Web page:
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david leigh-smith said on May 20, 2018
Oh, boy, that Beaufighter is a diorama screaming to be made.
Pedro L. Rocha said on May 20, 2018
No.3 is a what if photoshop composition no? 🙂
@holzhamer follow this, Pedro.
Rob Pollock said on May 20, 2018
Russians actually made this “ball tank,” as Protivotank, or Counter-Tank. It was very large and heavily armed.
Craig Abrahamson said on May 20, 2018
…and apparently not that ‘practical’ (crazy Ivan strikes again).
David A. Thomas said on May 20, 2018
What strikes me about all of these is the fact that we really are looking at mere kids waging a war and handling these deadly things. Kiddos become men too soon, too hard.
A whole generation lost, David. Just tragic beyond words.
I sat with my son the other night and watched ‘Saving Private Ryan’ – that first 25 minutes is a hard, hard watch – and he just sat with his mouth open, shocked. There’s nothing gratuitous about it, just realism. Kids with their guts hanging out, dying, crying for their mother.
But then, that generation stood up. They faced possibly the greatest evil man has ever known. The current generation, the ‘millennials’, think it’s the end of the world if the wi-fi fails.
I get paid good money to figure people out. But really, in the bigger picture, I’m clueless. That’s your area…
Josh Patterson said on May 20, 2018
I remember seeing that for the first time in theatres when I was in my early to mid twenties and though to myself that a lot of these people were kids right out of high school, 18 or 19 years old. The way the opening scene was shot in first person made it even scarier and I had doubts about whether I could have done at my age what they were doing at a much younger age and sat much as your son did. Wide eyed and open mouthed.
Jeff Bailey said on May 21, 2018
So very true – if the WiFi fails. It would be funny if it weren’t so true.
How old is your Son, David?
Josh, you are wise beyond your years.
I enjoy watching “Saving Private Ryan” because it is so realistic and doesn’t glorify war – BUT … I find the first 20 minutes or so (the whole ‘on the beach’ scenes) to be VERY hard to watch for this old soldier. I’m grateful I didn’t have to go through that. NO ONE hates war more than a soldier / Military member. I’m proud I served, but I hate what I had to do. Having grown up in the Flower Child / Peace-nick era, (which I never was, but was around) it used to be hard justify or agree with it all. But, Freedom Isn’t Free !!!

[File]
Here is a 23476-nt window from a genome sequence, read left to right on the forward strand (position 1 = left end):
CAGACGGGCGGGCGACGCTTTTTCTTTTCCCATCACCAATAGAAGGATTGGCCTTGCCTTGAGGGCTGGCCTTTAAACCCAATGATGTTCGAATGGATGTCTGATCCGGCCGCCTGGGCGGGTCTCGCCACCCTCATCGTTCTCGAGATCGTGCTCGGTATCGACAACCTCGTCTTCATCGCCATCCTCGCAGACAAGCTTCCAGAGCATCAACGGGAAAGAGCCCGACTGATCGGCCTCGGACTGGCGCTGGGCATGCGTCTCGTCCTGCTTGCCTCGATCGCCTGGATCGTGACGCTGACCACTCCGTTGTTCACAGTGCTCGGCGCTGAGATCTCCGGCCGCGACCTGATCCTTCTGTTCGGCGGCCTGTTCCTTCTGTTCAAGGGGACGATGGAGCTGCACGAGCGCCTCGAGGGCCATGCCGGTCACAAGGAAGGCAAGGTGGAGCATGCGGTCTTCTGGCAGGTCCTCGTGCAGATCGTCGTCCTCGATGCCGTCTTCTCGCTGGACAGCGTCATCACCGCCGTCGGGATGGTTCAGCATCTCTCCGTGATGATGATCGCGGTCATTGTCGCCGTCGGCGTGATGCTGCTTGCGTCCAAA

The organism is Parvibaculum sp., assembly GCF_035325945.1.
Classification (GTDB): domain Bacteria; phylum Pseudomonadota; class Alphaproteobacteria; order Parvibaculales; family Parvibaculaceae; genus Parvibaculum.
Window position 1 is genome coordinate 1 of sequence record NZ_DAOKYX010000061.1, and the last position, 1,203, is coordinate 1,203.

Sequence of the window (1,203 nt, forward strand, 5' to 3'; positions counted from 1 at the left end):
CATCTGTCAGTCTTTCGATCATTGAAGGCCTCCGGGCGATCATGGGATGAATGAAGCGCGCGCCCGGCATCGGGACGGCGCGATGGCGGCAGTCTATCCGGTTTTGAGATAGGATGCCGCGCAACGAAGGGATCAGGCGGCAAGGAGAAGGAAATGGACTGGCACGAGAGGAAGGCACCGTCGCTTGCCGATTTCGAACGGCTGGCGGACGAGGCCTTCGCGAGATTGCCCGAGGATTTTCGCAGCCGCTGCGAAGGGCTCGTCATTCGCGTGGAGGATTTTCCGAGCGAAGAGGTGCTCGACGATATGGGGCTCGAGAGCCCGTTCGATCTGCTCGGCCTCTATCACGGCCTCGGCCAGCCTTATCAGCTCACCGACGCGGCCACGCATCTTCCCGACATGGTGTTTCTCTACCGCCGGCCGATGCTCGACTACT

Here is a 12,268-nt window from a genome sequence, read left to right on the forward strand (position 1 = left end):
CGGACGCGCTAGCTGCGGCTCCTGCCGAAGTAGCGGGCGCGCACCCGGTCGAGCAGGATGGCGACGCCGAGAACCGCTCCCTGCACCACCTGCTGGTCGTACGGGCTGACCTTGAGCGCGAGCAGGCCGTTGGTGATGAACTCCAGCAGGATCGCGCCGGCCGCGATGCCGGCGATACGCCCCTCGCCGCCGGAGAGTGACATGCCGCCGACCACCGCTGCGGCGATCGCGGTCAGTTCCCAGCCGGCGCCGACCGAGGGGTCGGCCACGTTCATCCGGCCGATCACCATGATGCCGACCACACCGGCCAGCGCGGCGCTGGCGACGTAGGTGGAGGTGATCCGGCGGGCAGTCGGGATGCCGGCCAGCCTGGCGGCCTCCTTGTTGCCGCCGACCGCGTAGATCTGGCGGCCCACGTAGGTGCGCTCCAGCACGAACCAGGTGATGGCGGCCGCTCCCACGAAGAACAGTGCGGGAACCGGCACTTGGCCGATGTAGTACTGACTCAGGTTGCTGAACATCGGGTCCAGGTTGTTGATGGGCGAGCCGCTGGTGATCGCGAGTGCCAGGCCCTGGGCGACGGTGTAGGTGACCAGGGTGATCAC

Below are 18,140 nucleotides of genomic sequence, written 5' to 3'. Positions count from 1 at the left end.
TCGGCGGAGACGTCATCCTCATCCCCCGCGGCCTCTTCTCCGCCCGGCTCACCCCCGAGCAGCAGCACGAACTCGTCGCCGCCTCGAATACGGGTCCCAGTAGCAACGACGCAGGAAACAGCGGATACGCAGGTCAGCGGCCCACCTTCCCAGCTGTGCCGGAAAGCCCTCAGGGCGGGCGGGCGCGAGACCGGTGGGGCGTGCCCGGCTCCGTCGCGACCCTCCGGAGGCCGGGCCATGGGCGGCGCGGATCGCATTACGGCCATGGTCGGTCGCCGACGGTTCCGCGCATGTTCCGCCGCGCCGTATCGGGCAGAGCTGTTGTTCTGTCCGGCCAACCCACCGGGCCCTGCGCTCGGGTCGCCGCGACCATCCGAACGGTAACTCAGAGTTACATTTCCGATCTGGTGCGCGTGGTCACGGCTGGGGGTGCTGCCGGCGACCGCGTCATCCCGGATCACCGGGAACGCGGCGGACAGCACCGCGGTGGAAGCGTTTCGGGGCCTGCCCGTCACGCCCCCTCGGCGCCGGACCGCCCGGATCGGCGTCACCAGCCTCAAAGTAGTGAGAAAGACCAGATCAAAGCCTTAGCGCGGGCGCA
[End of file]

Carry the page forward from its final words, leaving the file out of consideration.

david leigh-smith said on May 21, 2018
Jeff, my son is 15. He’s serious, a little introverted, and generally sensitive to things happening around him. A few people have used the word ‘gentleman’ to describe him. It was an interesting thing watching him watch the movie; you could see him figuring out the gore wasn’t for show.
We owe all we have to those kids, Jeff.
@jpatt1000 – Josh, the thing that gets me regarding the D-Day landings is how few men froze. It sounds obvious but in many landings the odds of dying were better than even, but these ‘kids’ followed through. In such a situation you can only fight or freeze (given there’s nowhere to ‘flight’ to) so the collective bravery in the face of such fear is really unprecedented.
I think those landings stand as one of our greatest achievements as a race.
You might be right, David.
Fight or Flight is hardwired into our brains and it DOES take work to overcome. In the end, those guys were not fighting for their country, the flag, or even Mom and Apple Pie, but they fought for the other guys around them. Peer pressure has a part in it, too.
But nice pictures, Rob. Again!
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